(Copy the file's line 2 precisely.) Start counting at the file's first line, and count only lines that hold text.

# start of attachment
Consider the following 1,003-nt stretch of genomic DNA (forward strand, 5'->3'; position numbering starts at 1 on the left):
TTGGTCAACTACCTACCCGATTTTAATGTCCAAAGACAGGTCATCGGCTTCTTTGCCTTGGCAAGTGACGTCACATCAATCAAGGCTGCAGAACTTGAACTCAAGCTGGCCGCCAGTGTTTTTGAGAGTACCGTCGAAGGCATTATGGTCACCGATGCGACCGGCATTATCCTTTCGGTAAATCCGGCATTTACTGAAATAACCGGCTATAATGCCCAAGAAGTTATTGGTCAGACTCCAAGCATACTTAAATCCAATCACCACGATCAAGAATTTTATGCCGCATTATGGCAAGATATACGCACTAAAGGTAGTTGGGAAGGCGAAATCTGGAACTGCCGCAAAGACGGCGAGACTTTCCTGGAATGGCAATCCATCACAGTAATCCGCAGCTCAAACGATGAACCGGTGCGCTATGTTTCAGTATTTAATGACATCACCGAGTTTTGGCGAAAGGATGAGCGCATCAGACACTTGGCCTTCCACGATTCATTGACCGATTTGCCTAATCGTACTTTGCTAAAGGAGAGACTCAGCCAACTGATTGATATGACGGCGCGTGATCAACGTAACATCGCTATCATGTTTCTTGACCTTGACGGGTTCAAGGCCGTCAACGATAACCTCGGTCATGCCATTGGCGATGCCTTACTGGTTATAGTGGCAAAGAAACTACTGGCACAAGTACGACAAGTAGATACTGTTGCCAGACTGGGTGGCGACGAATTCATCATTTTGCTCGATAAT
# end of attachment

TTGGTCAACTACCTACCCGATTTTAATGTCCAAAGACAGGTCATCGGCTTCTTTGCCTTGGCAAGTGACGTCACATCAATCAAGGCTGCAGAACTTGAACTCAAGCTGGCCGCCAGTGTTTTTGAGAGTACCGTCGAAGGCATTATGGTCACCGATGCGACCGGCATTATCCTTTCGGTAAATCCGGCATTTACTGAAATAACCGGCTATAATGCCCAAGAAGTTATTGGTCAGACTCCAAGCATACTTAAATCCAATCACCACGATCAAGAATTTTATGCCGCATTATGGCAAGATATACGCACTAAAGGTAGTTGGGAAGGCGAAATCTGGAACTGCCGCAAAGACGGCGAGACTTTCCTGGAATGGCAATCCATCACAGTAATCCGCAGCTCAAACGATGAACCGGTGCGCTATGTTTCAGTATTTAATGACATCACCGAGTTTTGGCGAAAGGATGAGCGCATCAGACACTTGGCCTTCCACGATTCATTGACCGATTTGCCTAATCGTACTTTGCTAAAGGAGAGACTCAGCCAACTGATTGATATGACGGCGCGTGATCAACGTAACATCGCTATCATGTTTCTTGACCTTGACGGGTTCAAGGCCGTCAACGATAACCTCGGTCATGCCATTGGCGATGCCTTACTGGTTATAGTGGCAAAGAAACTACTGGCACAAGTACGACAAGTAGATACTGTTGCCAGACTGGGTGGCGACGAATTCATCATTTTGCTCGATAAT